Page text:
Interviewer: How come you need to have a subscription, can’t you just do it yourself [select and set up SHTs]?
P5: Sure you can. You can easily buy all the items and then fix it yourself. […] But what we do is that we take these three [SHT items: a smart thermostat, smart lighting, and sensors] and say, you don’t need to—you need our app, then we control it for you and make it more intelligent so you don’t need to sit and spend several hours on YouTube. […] We make it easy and simple so that you can install everything in less than an hour.
The quotation exemplifies how companies make the technology ‘easy and simple’ to use, as P5 said, by taking on the responsibility of making the SHTs interoperable. Through its subscription packages, P5’s company relieves users from dealing with issues of interoperability. Furthermore, users are relieved from the need to learn about technical matters (e.g. by watching tutorials on YouTube, as P5 indicated), as the company takes care of this. In P5’s words, his/her company ‘make[s] sure that you are comfortable with it’.
When asked about where SHT development might head within the next five to 10 years, participant P2 also highlighted interoperability and pointed to the potential for a unified standard to enable the connection of all devices:
I think we are heading into a unified standard for smart home technology. So, you can have a device, and it doesn’t matter if you have Google Home or you have [name of an SHT system developed by the participant’s company] or Alexa or it’s an Apple HomeKit. Automatically, you are able to connect it.
SHTs’ ability to ‘speak together’ and connect across different brands made up a widely shared vision among the SHT professionals interviewed in this study. Such a finding is also present in other SHT studies (Balta-Ozkan et al. 2013; Furszyfer Del Rio et al. 2020; Sovacool & Furszyfer Del Rio 2020), and the issue of interoperability has been a challenge in the field for decades (Edwards & Grinter 2001). Sovacool and Furszyfer Del Rio (2020: 10–11) point out that interoperability is not only a question of SHTs working together but also of SHT companies forming cooperative relationships. The interviews of the present study show that the vision of convenience cannot be separated from the notion of interoperability, as the latter is key in providing a convenient and flexible user experience in which different SHTs can be mixed and matched in a functional and smooth manner across different brands. By enabling more devices to be used at the same time, the notion of interoperability also promotes an increase in SHT purchases. Therefore, an awareness of its potential negative impacts is important because it may lead to intensified energy consumption, extraction of resources, and e-waste.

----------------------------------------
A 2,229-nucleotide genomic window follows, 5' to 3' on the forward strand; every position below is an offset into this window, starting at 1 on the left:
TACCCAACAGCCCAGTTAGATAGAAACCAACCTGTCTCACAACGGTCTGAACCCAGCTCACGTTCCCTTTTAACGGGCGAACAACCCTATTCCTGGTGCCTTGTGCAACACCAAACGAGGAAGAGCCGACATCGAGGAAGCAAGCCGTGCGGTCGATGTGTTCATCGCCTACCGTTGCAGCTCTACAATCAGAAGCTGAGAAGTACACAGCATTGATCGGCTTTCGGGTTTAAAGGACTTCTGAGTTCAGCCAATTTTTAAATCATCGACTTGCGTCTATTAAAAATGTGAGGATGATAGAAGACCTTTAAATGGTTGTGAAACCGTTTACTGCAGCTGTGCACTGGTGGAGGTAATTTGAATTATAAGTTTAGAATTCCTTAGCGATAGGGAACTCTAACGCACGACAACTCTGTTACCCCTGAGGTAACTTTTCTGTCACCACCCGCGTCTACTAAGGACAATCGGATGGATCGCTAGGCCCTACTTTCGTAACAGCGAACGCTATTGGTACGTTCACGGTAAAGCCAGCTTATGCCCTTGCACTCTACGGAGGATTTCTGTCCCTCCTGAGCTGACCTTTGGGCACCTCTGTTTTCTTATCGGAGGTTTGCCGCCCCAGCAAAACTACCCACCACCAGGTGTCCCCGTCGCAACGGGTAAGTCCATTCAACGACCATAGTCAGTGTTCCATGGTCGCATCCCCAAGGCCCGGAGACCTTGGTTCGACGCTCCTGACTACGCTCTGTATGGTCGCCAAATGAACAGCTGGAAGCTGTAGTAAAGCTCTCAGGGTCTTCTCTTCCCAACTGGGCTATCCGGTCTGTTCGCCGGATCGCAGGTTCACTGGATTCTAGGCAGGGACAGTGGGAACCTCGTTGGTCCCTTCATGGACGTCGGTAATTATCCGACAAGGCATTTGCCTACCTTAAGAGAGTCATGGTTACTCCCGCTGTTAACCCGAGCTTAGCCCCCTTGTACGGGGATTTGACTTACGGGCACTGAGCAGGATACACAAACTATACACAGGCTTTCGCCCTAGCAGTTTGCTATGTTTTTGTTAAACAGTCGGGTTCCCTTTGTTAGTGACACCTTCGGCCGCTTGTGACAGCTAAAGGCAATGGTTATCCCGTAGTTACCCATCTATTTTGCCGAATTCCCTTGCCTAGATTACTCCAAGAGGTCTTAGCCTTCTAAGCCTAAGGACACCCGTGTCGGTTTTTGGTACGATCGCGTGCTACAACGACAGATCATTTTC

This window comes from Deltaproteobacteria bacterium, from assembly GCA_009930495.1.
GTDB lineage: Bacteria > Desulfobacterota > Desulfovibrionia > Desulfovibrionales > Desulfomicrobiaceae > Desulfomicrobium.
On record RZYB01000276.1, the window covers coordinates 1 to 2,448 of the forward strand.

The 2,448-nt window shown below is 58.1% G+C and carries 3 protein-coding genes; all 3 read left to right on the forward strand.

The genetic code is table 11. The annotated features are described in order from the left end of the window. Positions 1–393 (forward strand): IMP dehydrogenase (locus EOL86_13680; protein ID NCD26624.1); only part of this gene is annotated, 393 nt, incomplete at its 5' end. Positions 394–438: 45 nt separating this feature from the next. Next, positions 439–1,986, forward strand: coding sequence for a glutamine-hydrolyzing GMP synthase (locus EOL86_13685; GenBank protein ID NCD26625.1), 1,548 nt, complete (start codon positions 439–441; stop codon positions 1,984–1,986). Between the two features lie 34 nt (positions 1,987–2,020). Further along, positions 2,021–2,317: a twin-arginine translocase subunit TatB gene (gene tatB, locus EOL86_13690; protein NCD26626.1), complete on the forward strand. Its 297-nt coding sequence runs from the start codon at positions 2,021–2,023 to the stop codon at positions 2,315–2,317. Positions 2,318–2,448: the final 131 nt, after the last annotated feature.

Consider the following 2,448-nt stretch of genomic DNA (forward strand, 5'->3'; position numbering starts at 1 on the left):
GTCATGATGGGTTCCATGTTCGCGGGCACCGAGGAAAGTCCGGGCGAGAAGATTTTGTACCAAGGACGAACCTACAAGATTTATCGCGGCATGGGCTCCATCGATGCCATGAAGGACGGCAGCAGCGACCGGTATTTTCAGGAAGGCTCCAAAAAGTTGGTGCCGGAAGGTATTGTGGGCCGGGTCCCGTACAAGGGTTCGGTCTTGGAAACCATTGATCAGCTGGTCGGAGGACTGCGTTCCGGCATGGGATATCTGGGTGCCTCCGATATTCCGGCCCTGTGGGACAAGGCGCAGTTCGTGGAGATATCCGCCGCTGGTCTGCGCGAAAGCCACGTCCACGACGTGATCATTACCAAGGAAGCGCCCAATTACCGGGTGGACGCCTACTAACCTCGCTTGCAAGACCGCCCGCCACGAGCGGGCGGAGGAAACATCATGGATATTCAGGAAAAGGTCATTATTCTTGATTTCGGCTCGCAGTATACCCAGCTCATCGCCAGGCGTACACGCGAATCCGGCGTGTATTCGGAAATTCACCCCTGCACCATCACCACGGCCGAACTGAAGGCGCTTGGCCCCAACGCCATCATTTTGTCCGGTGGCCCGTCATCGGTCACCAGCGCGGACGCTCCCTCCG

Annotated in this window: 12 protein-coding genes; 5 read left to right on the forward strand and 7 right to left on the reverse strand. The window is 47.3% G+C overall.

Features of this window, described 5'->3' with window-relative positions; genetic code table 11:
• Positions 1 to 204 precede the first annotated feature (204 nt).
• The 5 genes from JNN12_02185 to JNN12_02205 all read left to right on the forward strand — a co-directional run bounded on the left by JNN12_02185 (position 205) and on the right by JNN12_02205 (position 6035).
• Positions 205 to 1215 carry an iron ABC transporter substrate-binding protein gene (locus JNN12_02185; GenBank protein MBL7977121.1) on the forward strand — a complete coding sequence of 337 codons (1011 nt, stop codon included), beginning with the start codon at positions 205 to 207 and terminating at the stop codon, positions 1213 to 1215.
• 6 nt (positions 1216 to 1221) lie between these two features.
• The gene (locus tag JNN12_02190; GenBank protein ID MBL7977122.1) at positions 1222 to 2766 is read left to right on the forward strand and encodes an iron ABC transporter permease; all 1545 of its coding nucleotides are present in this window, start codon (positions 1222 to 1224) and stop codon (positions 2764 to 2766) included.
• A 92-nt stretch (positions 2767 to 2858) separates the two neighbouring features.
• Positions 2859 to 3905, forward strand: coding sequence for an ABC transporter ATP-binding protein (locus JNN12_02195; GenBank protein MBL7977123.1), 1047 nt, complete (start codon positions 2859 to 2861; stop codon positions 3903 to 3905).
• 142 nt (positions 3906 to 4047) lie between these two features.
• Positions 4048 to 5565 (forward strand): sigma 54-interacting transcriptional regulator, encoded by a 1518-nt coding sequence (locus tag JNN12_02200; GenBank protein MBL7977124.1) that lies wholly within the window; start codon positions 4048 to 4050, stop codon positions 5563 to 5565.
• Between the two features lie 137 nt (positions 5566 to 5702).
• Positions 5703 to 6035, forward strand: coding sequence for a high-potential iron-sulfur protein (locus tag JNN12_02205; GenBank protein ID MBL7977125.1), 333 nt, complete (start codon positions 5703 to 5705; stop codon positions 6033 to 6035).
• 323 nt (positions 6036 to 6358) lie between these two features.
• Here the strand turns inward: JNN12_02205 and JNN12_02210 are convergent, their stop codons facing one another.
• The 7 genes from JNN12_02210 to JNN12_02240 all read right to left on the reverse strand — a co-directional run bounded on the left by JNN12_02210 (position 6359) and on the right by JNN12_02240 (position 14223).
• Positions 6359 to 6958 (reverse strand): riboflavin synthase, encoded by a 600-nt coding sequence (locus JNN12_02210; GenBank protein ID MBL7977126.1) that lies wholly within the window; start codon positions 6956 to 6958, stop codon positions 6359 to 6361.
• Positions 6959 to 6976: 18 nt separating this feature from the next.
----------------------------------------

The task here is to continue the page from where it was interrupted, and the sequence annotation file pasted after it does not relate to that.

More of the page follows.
The process of recruiting participants and the initial contact with these individuals provided early insights into the specialized and diffuse character of the SHT professional field. SHT is not invented, designed, and produced in one singular place; rather, development and production cuts across different locations and actors. Thus, a first step in the analysis consisted of preparing an overview of the different processes and actors involved and then gaining insights into how people work, what their actual activities consist of and what kinds of practices SHT development involves.